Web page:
Let’s Partay!

27AFA678-9ECA-42E3-A98B-EED506C7B858“Hey, dude, did you bring the papers?” she asked.

Zack smiled and held up the package of Zig-Zag rolling papers. “Only the best,” he said.

She looked over at Danny. “Did you remember to bring the hash pipe?”

Danny smiled and showed her the pipe.

“Great boys,” Grandma said. “Let’s partay!”


Written for Paula Light’s Three Things Challenge, where the three things are “zigzag,” “hash,” and “grandma.”

MLMM Tale Weaver — The Golden Years

7B72DFDE-E20E-4004-B9E2-D8773ABC9FE0“Look at this lunch,” groused Herman. “I can’t believe how much this place is starting to skimp on the food. And they call these ‘the golden years,’ yeah, right.”

“Oh Herman, quit your bitching and moaning,” Gladys, another resident in the retirement home, implored. “I’m sick and tired of hearing your constant complaints.”

“Overall, I think the food they serve us is pretty decent,” Charles chimed in.

Herman rolled his eyes. “Charles, you couldn’t distinguish between shit and Shinola if your life depended on it, so who are you to judge the quality of this crap they’re serving us? And, Gladys, what kind of ivory tower are you living in?”

“Herman, you have such a rotten disposition,” Gladys responded. “The one thing you can’t escape is getting older.”

“Well, all I’m saying is that whoever came up with ‘the golden years’ as a euphemism for being old was definitely not old,” Herman said.

“If you consider the alternative to getting old,” Charles said, “being old, alive, and breathing is definitely golden. Now quit your grousing and finish your lunch. Bingo starts at one o’clock sharp.”


Written for the Tale Weaver prompt from Mindlovemisery’s Menagerie, where the challenge is to write a tale about old age. Also for these daily prompts: Fandango’s One-Word Challenge (skimp), Ragtag Daily Prompt (distinguish), The Daily Spur (tower), Word of the Day Challenge (escape), and Your Daily Word Prompt (disposition).

Finish the Story — Part Two

3BE74331-2C2A-4AE4-8AC8-12FC06AAD98ETeresa, aka The Haunted Wordsmith, started a story, “The Mystery of the Stone Circle,” and tagged me to pick it up where she left off and to write part two.

Here’s Teresa’s part one:

Sammy finished stuffing the leftover food and makeshift kitchen into his pack, which Geri strapped the tent onto the side of his pack. As the pair started back on the trail, the morning sun cast them in a golden glow. The weather that week had been everything a hiker could ever hope for — cool evenings, warm mornings, and just enough mist in the afternoon to keep the hot summer sun at bay.

“I think it’s just over that crest,” Geri said, stuffing the map and compass back into the pocket in his cargo pants.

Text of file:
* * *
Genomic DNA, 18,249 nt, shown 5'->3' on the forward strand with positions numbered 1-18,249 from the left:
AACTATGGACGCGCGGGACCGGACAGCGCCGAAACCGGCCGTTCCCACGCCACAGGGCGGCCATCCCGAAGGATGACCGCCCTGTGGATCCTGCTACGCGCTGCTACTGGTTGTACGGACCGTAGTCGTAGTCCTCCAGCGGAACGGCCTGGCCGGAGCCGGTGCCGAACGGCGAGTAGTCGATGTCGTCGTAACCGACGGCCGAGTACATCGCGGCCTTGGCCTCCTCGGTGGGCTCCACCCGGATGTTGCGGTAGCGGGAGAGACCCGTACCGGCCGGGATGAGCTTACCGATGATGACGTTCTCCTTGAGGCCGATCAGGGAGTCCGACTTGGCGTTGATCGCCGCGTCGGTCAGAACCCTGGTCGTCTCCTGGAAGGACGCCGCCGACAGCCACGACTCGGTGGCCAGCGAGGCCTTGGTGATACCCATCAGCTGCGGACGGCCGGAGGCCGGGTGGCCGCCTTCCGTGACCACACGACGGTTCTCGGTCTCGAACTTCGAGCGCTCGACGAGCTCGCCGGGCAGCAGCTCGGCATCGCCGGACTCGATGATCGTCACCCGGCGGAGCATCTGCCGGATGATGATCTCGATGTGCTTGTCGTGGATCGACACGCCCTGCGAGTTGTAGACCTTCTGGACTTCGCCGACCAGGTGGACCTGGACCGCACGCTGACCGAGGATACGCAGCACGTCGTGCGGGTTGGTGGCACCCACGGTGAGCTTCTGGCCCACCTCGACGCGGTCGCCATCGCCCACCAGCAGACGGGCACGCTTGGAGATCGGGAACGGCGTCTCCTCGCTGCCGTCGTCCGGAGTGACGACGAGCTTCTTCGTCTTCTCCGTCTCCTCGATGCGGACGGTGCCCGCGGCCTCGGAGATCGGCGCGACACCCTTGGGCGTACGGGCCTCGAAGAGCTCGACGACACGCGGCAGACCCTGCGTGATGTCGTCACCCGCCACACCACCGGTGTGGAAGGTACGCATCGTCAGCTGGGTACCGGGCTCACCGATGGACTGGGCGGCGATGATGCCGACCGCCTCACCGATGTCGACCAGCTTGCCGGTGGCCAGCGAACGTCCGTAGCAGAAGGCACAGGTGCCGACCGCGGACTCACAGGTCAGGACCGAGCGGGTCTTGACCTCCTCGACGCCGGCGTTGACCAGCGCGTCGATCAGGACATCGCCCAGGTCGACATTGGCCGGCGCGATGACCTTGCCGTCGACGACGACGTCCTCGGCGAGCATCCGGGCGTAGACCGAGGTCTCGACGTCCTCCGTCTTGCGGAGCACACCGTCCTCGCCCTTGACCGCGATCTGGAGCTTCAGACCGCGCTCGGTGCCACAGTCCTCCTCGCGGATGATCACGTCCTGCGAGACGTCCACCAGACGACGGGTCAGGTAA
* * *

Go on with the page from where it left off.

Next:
Sammy nodded. “Good, I’m tired of all these switchbacks. Throw a rope down and let us hike straight up.”

Geri laughed and slapped Sammy on the arm as he passed him. “Race you to the top.”

Sammy groaned but chuckled and shook his head at his friend. Ever since third year’s sports parade and carnival, Geri was always on the go. That’s one of the things that attracted Sammy to him, although he knew they would never be anything more than friends. Until four months ago when he served as Geri’s best man, he had always held out a little hope.

“Told ya!” Geri shouted from the top of the trail, pointing into the valley below.

“Man,” Sammy said, panting, “that’s amazing.”

They stood on the crest of the hill and looked at the concentric circles etched in the ground and the various stones that jutted out of the ground as if something from deep within was trying to speak.

“You know,” Geri said as they headed down toward the ancient ruin, “they say that this was built by …


And here’s my part two:

“…aliens who landed here eons ago, when dinosaurs still roamed the planet. These extraterrestrial beings attempted to colonize Earth, but the same giant asteroid that wiped out the dinosaurs, also put an end to the aliens’ attempt to make a home here on Earth.”

Sammy looked at Geri and shook his head. “Oh my God,” he said. “Did you take a hit on some of that potent ganja I have in my backpack? Seriously, Geri, you can’t really believe that.”

“Look at it, Sammy,” Geri said, somewhat defensively. “Clearly what we’re looking at is not man-made. Those are perfect circles within perfect circles and they cover several square miles along the valley floor. And that pile of huge boulders in the center. How do you think they got there? I’ll tell you. They are what’s left of a giant temple the aliens built in honor of their god.”

“I never realized what a nut job you are, dude,” Sammy said. “You’re either suffering from altitude sickness and exhaustion, or you’re just plumb loco.”

“Okay, Geri,” Sammy said. “If you’re so damn smart, what’s your explanation for what we’re looking at?”

Geri took a deep breath and said, “It’s really very simple, Sammy. You see…


And now for part three I’m going to tag the creative tale weaver, Li, over at Tao-Talk.

Take it away, Li.

In Other Words — Marigolds

08C61C6D-BEA8-4DA7-B0C3-6C1E5A2436C1Mares eat oats and
Dōes eat oats and
Little lambs eat ivy

So why the hell am I cursed with a dog
Who eats only marigolds?


Written for the In Other Words prompt from Patricia’s Place. The challenge this week is to write a story or poem of five lines or fewer using the picture above and/or the word “marigolds.” Photo credit: Lisa Yount on skitterphoto.